One of the things that sets me apart from other OpenLayers users and contributors at times is the strong belief that it is not the responsibility of OpenLayers to be everything for everyone. I’ve often been faced with a situation where a user will say “Well, OpenLayers doesn’t have this functionality: doesn’t that mean it should?”
Just this morning, Eric made a similar argument: In response to my saying that OpenLayers is not for everyone, h responded if OpenLayers isn’t for everyone we gotta do something to change the situation, I think.
I completely disagree with this statement, and I think that anyone who thought about it would also disagree. There are some things OpenLayers is not meant to do, which other mapping tools are in a better position to do.
- OpenLayers is not a 3D spinning globe — we will probably never have support for rendering 3D globes inside of OpenLayers itself.
- OpenLayers is the ideal tool for browsing 3D panoramas: we are likely not the best tool for doing something like Google Streetview.
- OpenLayers is not a full GIS application: We will likely never ship as part of OpenLayers itself a full UI for doing GIS editing against some server.
- OpenLayers should not have as one of its primary goals creating user interface elements for complex functionality.
These choices might seem obvious, but I bring them up specifically because they are things that I have seen people state OpenLayers should do, and I think it’s important for any project to identify goals and seek to solve those goals.
There are also other things which are less obvious that I think OpenLayers is unlikely to do, which other mapping APIs have chosen to do.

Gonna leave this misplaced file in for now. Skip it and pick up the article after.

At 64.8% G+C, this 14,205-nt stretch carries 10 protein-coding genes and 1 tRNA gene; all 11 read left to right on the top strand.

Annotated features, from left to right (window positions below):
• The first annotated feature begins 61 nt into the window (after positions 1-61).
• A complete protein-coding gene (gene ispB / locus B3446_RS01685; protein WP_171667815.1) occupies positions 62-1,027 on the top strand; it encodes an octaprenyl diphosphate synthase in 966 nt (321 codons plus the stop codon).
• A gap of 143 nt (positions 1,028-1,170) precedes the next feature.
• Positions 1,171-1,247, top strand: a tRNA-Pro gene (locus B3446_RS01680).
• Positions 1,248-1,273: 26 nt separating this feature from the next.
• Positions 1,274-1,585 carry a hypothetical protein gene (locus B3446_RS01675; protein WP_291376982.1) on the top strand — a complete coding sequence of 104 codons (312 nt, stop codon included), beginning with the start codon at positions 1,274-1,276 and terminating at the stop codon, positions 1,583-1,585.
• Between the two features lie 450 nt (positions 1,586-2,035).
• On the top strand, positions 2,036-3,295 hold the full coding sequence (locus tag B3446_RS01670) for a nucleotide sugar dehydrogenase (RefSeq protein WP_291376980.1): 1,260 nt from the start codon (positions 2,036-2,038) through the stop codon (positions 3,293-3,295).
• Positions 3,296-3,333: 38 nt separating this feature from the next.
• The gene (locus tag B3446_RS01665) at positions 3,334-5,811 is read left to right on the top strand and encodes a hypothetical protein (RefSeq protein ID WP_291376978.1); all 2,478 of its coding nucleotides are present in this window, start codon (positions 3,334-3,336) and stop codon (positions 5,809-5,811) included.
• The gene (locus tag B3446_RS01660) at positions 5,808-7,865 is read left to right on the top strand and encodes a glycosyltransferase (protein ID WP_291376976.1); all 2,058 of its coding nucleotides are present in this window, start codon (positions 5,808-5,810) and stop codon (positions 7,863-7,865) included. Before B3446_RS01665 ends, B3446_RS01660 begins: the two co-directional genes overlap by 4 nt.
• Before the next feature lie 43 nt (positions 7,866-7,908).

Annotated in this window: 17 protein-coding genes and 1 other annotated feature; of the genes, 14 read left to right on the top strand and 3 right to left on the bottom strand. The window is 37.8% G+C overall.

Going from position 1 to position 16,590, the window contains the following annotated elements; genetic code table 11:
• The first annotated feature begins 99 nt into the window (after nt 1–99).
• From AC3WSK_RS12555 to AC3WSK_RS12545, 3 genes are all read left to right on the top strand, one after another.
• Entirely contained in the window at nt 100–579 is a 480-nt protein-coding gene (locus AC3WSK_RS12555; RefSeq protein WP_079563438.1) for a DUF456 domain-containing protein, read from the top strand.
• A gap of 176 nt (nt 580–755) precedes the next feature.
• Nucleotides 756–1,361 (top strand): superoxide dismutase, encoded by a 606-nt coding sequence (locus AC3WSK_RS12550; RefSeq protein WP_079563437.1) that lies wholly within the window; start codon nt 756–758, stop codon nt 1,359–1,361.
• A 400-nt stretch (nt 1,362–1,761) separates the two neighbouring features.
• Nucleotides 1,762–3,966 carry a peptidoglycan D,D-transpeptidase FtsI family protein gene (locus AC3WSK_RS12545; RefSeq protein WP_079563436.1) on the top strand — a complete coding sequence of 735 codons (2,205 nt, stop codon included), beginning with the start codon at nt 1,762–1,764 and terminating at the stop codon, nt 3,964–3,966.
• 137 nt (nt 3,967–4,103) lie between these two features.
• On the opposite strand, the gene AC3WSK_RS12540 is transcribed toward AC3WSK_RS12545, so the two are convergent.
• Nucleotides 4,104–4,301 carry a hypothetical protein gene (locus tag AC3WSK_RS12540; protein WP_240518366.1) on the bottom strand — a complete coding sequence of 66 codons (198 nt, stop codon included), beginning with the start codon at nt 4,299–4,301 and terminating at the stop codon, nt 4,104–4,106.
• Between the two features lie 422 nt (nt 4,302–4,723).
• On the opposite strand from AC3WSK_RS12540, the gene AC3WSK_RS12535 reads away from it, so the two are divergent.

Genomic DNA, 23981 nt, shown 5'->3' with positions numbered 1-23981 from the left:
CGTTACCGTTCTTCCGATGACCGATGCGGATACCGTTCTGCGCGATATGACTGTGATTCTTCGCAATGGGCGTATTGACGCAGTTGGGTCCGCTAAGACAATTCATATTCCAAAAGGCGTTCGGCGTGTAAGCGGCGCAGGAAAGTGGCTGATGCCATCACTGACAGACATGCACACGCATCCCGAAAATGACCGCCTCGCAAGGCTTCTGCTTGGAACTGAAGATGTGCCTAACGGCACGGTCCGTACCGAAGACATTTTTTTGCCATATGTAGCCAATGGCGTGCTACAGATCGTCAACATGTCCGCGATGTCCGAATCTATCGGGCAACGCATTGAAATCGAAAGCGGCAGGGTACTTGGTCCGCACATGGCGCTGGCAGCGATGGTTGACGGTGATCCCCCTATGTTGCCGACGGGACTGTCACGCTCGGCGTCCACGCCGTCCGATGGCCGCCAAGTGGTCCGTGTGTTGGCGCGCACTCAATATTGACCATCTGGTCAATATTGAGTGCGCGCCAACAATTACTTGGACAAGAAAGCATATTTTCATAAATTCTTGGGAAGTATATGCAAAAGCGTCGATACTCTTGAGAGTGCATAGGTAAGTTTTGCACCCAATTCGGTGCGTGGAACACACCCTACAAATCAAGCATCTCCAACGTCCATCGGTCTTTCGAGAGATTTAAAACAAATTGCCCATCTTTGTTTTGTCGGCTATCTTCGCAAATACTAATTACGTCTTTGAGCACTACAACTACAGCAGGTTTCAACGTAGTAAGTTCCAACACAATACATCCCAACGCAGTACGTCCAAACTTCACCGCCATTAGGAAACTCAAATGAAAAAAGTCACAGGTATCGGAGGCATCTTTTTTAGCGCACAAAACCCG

- OpenLayers should not abandon support for Internet Explorer: One of the moves I’ve seen recently is to create applications which abandon support for Internet Explorer, since supporting IE takes more effort than supporting other platforms. Although that is reasonable for many platforms, I think it would not be the right path for OpenLayers. Building a library which supports more platforms will have side effects: OpenLayers has IE support baked into some of its core functionality, like event handling, so it will always have some minimal impact on things like download size, and there are some things we may choose not to do because doing so would make supporting IE more difficult. Internet Explorer may be close to becoming a non-majority browser, but it’s still going to be very important to OpenLayers users for years to come.
- OpenLayers should not remove support for commercial layers, even if supporting these types of layers requires a more complex architecture: Supporting commercial layers is one of the key components of OpenLayers, and I think that it is important to continue to support using commercial layers, even though this does, at times, make the OpenLayers code more complex. This problem is thankfully getting somewhat better with newer APIs from Bing and Google for direct tile access, but there exist other APIs out there that aren’t as advanced, and continuing to support the types of APIs we need to make that happen is something I feel is central to OpenLayers.
- OpenLayers should not remove support for direct WMS access. One of the things that some other mapping APIs have chosen to do is to limit their target audience, and as a result, they do not worry about adding WMS access or other similar functionality for accessing data through means other than laying out X/Y/Z tiles on a map. Supporting WMS and other OGC web standards is something that takes some non-trivial portion of OpenLayers developer time. If we were to abandon anything other than support for OSM or XYZ style tiled layers and vector layers, we could certainly concentrate on a smaller API — but I don’t think that is something OpenLayers should do, even if it would mean a better overall API.
- OpenLayers should not remove support for fetching via various protocols, parsing via various formats, and choosing what to do with that data via various strategies: I have seen an argument that the more recent work with formats, strategies, and protocols is confusing to users, and should simply be removed in favor of letting that be handled at the application level. Most of the APIs OpenLayers is being compared to do not have this kind of support. This is another thing I strongly disagree with.